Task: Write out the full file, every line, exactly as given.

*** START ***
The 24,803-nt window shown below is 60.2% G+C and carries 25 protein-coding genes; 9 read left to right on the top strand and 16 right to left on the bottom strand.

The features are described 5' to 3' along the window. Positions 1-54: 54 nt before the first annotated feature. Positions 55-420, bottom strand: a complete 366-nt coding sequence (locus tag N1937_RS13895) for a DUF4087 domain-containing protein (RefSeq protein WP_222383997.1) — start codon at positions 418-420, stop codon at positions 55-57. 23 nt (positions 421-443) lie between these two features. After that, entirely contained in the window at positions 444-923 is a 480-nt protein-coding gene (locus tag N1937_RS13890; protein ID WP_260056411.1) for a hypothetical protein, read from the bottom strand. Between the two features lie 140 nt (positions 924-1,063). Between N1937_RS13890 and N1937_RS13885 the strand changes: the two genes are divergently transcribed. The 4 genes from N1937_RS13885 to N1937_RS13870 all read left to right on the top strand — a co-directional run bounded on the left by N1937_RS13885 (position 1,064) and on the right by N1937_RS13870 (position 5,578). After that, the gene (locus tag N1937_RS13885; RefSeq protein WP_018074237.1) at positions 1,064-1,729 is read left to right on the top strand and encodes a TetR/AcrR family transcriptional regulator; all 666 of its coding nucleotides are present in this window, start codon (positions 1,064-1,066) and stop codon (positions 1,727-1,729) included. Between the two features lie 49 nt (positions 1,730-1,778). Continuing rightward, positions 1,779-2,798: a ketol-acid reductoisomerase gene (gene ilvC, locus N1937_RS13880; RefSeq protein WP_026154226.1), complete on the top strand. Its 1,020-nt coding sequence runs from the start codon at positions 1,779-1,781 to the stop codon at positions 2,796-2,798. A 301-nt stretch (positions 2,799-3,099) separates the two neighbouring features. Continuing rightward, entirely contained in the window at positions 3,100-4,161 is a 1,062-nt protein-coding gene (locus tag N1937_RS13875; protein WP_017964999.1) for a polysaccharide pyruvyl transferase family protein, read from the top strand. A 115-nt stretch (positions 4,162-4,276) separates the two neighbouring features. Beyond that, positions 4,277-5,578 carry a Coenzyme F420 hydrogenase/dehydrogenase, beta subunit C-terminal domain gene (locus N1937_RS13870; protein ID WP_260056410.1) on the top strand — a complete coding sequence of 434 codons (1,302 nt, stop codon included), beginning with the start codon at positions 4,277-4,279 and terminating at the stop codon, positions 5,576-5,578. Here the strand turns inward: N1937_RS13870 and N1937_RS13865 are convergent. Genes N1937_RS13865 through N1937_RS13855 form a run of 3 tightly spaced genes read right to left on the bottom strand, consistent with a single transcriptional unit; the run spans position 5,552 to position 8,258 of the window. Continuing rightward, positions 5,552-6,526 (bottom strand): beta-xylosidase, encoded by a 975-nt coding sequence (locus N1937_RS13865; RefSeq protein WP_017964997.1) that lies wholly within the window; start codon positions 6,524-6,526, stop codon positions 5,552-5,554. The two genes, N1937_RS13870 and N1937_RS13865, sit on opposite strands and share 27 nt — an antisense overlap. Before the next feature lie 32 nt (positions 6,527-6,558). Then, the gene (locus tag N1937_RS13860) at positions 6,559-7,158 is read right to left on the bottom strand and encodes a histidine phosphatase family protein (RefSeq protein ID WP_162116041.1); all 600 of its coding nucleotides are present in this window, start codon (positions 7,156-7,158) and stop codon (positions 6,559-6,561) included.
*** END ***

The 24,803-nt window shown below is 60.2% G+C and carries 25 protein-coding genes; 9 read left to right on the top strand and 16 right to left on the bottom strand.

The features are described 5' to 3' along the window. Positions 1-54: 54 nt before the first annotated feature. Positions 55-420, bottom strand: a complete 366-nt coding sequence (locus tag N1937_RS13895) for a DUF4087 domain-containing protein (RefSeq protein WP_222383997.1) — start codon at positions 418-420, stop codon at positions 55-57. 23 nt (positions 421-443) lie between these two features. After that, entirely contained in the window at positions 444-923 is a 480-nt protein-coding gene (locus tag N1937_RS13890; protein ID WP_260056411.1) for a hypothetical protein, read from the bottom strand. Between the two features lie 140 nt (positions 924-1,063). Between N1937_RS13890 and N1937_RS13885 the strand changes: the two genes are divergently transcribed. The 4 genes from N1937_RS13885 to N1937_RS13870 all read left to right on the top strand — a co-directional run bounded on the left by N1937_RS13885 (position 1,064) and on the right by N1937_RS13870 (position 5,578). After that, the gene (locus tag N1937_RS13885; RefSeq protein WP_018074237.1) at positions 1,064-1,729 is read left to right on the top strand and encodes a TetR/AcrR family transcriptional regulator; all 666 of its coding nucleotides are present in this window, start codon (positions 1,064-1,066) and stop codon (positions 1,727-1,729) included. Between the two features lie 49 nt (positions 1,730-1,778). Continuing rightward, positions 1,779-2,798: a ketol-acid reductoisomerase gene (gene ilvC, locus N1937_RS13880; RefSeq protein WP_026154226.1), complete on the top strand. Its 1,020-nt coding sequence runs from the start codon at positions 1,779-1,781 to the stop codon at positions 2,796-2,798. A 301-nt stretch (positions 2,799-3,099) separates the two neighbouring features. Continuing rightward, entirely contained in the window at positions 3,100-4,161 is a 1,062-nt protein-coding gene (locus tag N1937_RS13875; protein WP_017964999.1) for a polysaccharide pyruvyl transferase family protein, read from the top strand. A 115-nt stretch (positions 4,162-4,276) separates the two neighbouring features. Beyond that, positions 4,277-5,578 carry a Coenzyme F420 hydrogenase/dehydrogenase, beta subunit C-terminal domain gene (locus N1937_RS13870; protein ID WP_260056410.1) on the top strand — a complete coding sequence of 434 codons (1,302 nt, stop codon included), beginning with the start codon at positions 4,277-4,279 and terminating at the stop codon, positions 5,576-5,578. Here the strand turns inward: N1937_RS13870 and N1937_RS13865 are convergent. Genes N1937_RS13865 through N1937_RS13855 form a run of 3 tightly spaced genes read right to left on the bottom strand, consistent with a single transcriptional unit; the run spans position 5,552 to position 8,258 of the window. Continuing rightward, positions 5,552-6,526 (bottom strand): beta-xylosidase, encoded by a 975-nt coding sequence (locus N1937_RS13865; RefSeq protein WP_017964997.1) that lies wholly within the window; start codon positions 6,524-6,526, stop codon positions 5,552-5,554. The two genes, N1937_RS13870 and N1937_RS13865, sit on opposite strands and share 27 nt — an antisense overlap. Before the next feature lie 32 nt (positions 6,527-6,558). Then, the gene (locus tag N1937_RS13860) at positions 6,559-7,158 is read right to left on the bottom strand and encodes a histidine phosphatase family protein (RefSeq protein ID WP_162116041.1); all 600 of its coding nucleotides are present in this window, start codon (positions 7,156-7,158) and stop codon (positions 6,559-6,561) included.